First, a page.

1999 European Regional Conference Proceeding

May 12 - 16, 1999

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Conference: 1999 European Regional Conference
Title: Nephrogenic diabetes insipidus in Italian families
Authors: Albertazzi, Elena; Barbier, Pascaline; Faranda, Sara; Frattini, Annalisa; Vezzoni, Paolo; Bettinelli, Alberto; Procaccio, Mirella; Chini, Bice
Institutions: Consiglio Nazionale delle Ricerche Cellular and Molecular Pharmacology Center, Consiglio Nazionale delle Ricerche Institute of Advanced Biomedical Technologies, Istituto Tecnologie Biomediche Avanzate - ITBA, CNR-ITBA, University of Milan, CNR Institute of Neuroscience
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Bice Chini During the last three years, we carried on a study aimed at the identification of mutations of the vasopressin V2 receptor gene (AVPR2) in Italian patients affected by congenital Nephrogenic Diabetes Insipidus (NDI). Seventeen unrelated families with a clinical history of NDI have been investigated. In 14 of these families, we identified a mutation in the coding region of the V2R, a G-protein coupled receptor whose activation by AVP leads to water re-uptake. Nine of the identified mutations have not been described in the literature. Among these new mutations, four are predicted to produce a premature termination with a complete loss of function of the protein, and five are missense mutations, causing the exchange of a single amino acid residue. In one patient, we found the coexistence in the AVPR2 of two different nucleotide substitutions leading to two missense mutations. The first mutation is a C->T substitution at position 675 (expected aminoacidic change Arg204->Cys). The second is a G->A replacement at position 1126, which would cause an aminoacidic change in the C-terminal region of the receptor (Gly352->Asp). Two of the newly identified missense mutations were studied at the functional level: the W99R (Trp -> Arg) mutation involves a residue located in the first extracellular loop, a region known to be crucial in determining high affinity binding for agonists; the A84D (Ala -> Asp) mutation involves a residue that is adjacent to a very conserved aspartic acid located in the second transmembrane domain and known to participate in the process of receptor activation. Since our results indicate that at difference with the majority of AVPR2 mutants which are retained inside the intracellular compartments, the W99R and A84D receptors are able to reach the plasmamembrane where they can bind to the agonist (although with greatly reduced affinity) and become activated. These properties make them good candidates for pharmacological treatments aimed at increasing their sorting and/or permanence to the cell membrane. To this purpose, we treated cells transfected with the WT, W99R and A84D AVPR2 with chemical chaperones such as glycerol and DMSO at concentrations which were ineffective on cell viability. Our results indicate that chemical chaperones have no effect on the intracellular processing of these receptors.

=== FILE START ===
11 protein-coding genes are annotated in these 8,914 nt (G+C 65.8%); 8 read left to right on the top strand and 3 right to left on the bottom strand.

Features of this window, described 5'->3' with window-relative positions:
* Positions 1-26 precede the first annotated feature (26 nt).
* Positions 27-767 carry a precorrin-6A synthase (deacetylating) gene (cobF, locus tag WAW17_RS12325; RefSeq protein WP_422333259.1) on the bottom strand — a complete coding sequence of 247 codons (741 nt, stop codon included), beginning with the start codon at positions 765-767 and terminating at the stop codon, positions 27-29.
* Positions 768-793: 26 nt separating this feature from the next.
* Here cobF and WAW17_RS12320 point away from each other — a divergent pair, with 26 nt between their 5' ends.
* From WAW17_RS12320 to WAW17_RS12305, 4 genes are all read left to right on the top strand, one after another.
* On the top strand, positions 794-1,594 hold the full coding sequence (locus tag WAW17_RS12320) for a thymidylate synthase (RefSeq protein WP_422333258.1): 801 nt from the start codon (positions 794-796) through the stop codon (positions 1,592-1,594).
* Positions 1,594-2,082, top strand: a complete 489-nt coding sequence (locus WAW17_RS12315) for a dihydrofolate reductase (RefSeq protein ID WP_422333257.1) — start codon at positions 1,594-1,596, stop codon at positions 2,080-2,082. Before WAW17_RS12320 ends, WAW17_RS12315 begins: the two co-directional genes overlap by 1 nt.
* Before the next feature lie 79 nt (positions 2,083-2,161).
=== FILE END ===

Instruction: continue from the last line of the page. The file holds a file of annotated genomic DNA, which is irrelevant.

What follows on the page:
Chini, et al., studied 17 unrelated Italian families with a clinical history of nephrogenic diabetes insipidus (NDI). The researchers identified mutations in the vasopressin-2 receptor (AVPR2) gene in 14 of the families. Nine of these mutations had not been previously described. Four of these new mutations are predicted to result in a complete loss of function of AVPR2 protein. The remaining five mutations are called missense mutations. This type of mutation causes a replacement of a single amino acid in the AVPR2 protein by an amino acid that is not normally at that point in the sequence of the amino acids that comprise the AVPR2 protein. Nonetheless, this single replacement greatly inhibits the function of the AVPR2s in which they occur. One patient had two missense mutations in his AVPR2 protein.

Chini, et al., used two of the newly identified mutations to see how the structural change in the AVPR2 protein affected its ability to function. The W99R mutation replaced a tryptophan amino acid with an arginine amino acid at amino acid position 99. Mutation A84D replaced an alanine amino acid with an aspartic acid amino acid at position 84. Unlike the majority of AVPR2 gene mutations which are retained inside intracellular compartments and not allowed to travel to their work site on the basolateral membrane, the W99R and A84D receptors are able to get to the basolateral membrane. (The membrane encircles the cell. The bottom and side sections of the membrane are called the basolateral membrane.) There they can bind to the antidiuretic hormone, vasopressin (although at a greatly reduced rate) and become activated.

The researchers tried treating these two mutants with chemical chaperones (proteins which help synthesize, fold and modify the AVPR2 within the cell) in an effort to restore their functional capacity, but the chaperones did not prove effective.